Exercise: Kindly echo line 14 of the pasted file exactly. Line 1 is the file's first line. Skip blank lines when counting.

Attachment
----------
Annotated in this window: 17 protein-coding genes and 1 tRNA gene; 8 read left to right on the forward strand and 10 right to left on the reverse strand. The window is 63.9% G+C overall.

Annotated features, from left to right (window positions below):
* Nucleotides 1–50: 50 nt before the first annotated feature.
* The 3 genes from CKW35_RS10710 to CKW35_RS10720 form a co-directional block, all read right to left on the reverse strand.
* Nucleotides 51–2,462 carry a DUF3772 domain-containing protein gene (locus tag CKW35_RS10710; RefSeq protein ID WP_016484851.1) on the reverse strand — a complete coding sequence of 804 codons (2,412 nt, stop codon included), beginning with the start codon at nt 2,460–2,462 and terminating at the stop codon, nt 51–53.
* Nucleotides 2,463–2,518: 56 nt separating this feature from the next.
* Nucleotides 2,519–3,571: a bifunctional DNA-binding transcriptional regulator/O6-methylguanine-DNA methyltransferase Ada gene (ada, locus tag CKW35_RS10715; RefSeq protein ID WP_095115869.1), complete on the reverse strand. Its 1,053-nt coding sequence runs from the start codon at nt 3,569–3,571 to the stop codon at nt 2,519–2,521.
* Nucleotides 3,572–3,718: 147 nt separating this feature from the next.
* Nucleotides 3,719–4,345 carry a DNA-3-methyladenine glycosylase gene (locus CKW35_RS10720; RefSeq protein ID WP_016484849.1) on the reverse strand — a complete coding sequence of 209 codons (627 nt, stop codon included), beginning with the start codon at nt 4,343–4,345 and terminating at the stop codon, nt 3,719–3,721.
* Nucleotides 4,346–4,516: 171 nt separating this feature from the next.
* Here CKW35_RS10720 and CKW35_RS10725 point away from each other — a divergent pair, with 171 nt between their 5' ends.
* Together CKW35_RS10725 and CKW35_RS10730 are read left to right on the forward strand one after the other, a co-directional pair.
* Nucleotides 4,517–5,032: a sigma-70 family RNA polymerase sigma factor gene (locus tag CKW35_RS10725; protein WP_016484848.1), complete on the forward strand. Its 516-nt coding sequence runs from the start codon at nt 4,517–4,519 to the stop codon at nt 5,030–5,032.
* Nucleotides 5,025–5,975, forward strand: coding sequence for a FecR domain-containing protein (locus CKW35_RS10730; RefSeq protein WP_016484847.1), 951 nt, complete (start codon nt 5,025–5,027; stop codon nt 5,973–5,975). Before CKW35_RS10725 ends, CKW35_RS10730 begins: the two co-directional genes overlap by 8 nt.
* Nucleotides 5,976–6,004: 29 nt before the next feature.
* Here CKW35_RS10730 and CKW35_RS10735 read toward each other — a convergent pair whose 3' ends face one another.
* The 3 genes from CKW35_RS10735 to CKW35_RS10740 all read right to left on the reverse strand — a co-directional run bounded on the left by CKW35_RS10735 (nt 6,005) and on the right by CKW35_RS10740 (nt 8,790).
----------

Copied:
* Nucleotides 5,025–5,975, forward strand: coding sequence for a FecR domain-containing protein (locus CKW35_RS10730; RefSeq protein WP_016484847.1), 951 nt, complete (start codon nt 5,025–5,027; stop codon nt 5,973–5,975). Before CKW35_RS10725 ends, CKW35_RS10730 begins: the two co-directional genes overlap by 8 nt.